spurious reportings of System.gc()???

Per Liden per.liden at oracle.com
Fri Apr 4 11:35:51 UTC 2014


On 04/04/2014 01:23 PM, Kirk Pepperdine wrote:
> Hi Alan,
> Thanks for your response.
>>> There are at least two uses of System.gc() inside the JDK itself. The first case is heavy use of ByteBuffer.allocateDirect(), which could cause a System.gc() if reference processing isn't keeping up and you're bumping into the MaxDirectMemorySize limit. I think the other case is heavy use of FileChannel.transferFrom/To(). Maybe that's what you're seeing?
>> I suspect you meant FileChannel.map rather than the transferXXX methods (the transfer methods do use memory mapping for some cases but they unmap so the memory doesn't increase). One thing to mention here is that direct and mapped buffers have instrumentation so if this is JDK 7 or newer then their usage can be monitored with JMX tools.
>> The other one that comes up periodically is RMI as the distributed GC does result in explicit calls to System.gc, Kirk probably knows about that one.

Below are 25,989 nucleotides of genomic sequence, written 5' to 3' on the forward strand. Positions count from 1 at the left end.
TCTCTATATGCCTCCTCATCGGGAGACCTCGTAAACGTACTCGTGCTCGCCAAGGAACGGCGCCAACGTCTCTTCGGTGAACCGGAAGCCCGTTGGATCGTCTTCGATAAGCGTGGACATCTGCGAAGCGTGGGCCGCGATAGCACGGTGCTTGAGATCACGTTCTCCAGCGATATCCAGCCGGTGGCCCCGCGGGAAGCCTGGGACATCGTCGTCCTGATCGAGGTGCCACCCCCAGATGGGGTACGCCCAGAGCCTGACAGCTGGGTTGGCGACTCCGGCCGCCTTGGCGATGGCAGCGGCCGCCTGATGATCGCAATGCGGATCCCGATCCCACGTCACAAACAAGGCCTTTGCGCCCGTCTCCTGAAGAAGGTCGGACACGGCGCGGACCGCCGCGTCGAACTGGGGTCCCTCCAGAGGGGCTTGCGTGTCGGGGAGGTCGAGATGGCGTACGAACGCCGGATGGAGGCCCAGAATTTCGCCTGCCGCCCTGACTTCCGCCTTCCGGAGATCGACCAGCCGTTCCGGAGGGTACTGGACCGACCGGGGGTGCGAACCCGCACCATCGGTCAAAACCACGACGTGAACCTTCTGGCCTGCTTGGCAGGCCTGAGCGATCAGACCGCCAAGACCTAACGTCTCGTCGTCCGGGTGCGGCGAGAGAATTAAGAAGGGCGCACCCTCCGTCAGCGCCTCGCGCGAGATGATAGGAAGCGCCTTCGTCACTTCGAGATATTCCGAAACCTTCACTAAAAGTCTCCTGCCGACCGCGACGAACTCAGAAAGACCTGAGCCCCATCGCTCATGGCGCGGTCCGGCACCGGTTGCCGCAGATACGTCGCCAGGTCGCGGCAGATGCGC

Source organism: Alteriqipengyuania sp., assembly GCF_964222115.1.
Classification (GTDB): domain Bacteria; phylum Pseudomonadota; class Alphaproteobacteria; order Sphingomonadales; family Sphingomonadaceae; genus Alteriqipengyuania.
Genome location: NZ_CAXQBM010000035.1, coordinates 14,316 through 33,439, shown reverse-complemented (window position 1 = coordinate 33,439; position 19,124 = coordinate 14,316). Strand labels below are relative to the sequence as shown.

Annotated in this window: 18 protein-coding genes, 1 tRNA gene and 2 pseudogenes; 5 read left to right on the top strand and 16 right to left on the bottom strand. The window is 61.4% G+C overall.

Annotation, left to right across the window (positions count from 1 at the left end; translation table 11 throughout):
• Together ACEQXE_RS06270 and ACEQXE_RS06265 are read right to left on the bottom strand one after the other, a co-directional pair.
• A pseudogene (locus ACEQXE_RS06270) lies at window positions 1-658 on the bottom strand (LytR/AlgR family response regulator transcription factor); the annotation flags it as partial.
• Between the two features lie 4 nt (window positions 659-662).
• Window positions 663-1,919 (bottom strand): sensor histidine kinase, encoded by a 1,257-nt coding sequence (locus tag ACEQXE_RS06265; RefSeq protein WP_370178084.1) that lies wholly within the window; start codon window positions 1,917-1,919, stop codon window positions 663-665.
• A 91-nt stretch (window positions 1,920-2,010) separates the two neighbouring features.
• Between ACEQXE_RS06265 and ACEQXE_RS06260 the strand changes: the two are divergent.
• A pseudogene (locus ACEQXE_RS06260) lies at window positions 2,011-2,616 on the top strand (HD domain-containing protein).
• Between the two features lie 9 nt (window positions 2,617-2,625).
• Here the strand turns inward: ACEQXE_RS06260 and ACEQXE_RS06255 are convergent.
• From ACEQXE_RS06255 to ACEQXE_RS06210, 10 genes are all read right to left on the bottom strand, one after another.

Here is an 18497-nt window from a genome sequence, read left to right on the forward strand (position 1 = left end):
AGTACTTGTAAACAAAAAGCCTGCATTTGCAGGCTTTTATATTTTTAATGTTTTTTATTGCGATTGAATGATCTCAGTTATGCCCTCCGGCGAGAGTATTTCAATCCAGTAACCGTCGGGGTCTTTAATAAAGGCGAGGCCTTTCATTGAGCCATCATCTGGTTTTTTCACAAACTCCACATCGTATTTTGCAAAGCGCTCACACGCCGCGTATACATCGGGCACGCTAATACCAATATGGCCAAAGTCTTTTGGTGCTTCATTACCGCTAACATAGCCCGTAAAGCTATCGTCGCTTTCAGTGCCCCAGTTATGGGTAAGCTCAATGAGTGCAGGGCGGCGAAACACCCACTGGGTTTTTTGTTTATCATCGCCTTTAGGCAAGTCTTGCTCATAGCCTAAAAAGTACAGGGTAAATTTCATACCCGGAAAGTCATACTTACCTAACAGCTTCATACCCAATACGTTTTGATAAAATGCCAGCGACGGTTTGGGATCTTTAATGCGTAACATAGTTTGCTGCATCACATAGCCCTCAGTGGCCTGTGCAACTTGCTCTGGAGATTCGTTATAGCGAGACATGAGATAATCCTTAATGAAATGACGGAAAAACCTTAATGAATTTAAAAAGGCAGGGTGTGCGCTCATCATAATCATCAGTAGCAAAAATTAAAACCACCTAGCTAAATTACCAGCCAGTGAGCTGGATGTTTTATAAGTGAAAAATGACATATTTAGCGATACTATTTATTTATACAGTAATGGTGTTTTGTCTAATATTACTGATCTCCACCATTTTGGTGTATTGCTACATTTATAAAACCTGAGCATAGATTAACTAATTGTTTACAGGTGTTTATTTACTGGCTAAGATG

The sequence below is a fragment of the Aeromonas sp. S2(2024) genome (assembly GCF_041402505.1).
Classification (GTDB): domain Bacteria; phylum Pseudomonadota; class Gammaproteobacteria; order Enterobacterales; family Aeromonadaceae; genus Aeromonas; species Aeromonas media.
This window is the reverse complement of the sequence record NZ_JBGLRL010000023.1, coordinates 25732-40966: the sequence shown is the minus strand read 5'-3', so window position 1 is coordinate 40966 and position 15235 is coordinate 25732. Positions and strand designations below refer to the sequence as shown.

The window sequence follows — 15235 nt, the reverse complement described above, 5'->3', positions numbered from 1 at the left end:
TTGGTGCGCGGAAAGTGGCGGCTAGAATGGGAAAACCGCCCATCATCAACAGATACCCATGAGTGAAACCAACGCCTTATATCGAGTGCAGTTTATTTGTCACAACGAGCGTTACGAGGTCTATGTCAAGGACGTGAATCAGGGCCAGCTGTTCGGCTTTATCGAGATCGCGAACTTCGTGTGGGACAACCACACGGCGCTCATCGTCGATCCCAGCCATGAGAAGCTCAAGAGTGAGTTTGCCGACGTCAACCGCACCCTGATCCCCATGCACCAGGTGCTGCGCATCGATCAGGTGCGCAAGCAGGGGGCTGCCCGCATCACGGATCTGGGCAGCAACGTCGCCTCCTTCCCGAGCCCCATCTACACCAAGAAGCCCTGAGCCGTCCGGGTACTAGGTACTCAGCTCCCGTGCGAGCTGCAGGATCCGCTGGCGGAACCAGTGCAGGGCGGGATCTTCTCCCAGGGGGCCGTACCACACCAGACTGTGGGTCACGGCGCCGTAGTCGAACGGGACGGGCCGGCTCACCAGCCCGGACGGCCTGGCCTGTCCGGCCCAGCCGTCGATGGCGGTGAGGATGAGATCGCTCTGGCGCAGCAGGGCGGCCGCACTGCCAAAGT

> I mentioned RMI in my original email along with the call developers can make to System.gc() or Runtime.gc(). However I would expect that these calls result in a Full collection but all the log records (with the exception of the records labeled as Full GC) look like this;
> 0.925: [GC (System.gc())
> Desired Survivor size 11010048 bytes, new threshold 7 (max 15)
> [PSYoungGen: 19838->4025K(76800K)] 19838K->4097K(251392K), 0.0047450 secs] [Times: user=0.02 sys=0.00, real=0.00 secs]
> That is a young gen collection and hence my confusion.
> To be clear my question is; has this call to System.gc() resulted in a young gen collection (and not a full) or is the cause wrong or should this record be treated as a Full GC?

Ah, now I understand what you mean. This is the default behavior for 
ParallelGC. You can disable the young collections in these cases with 


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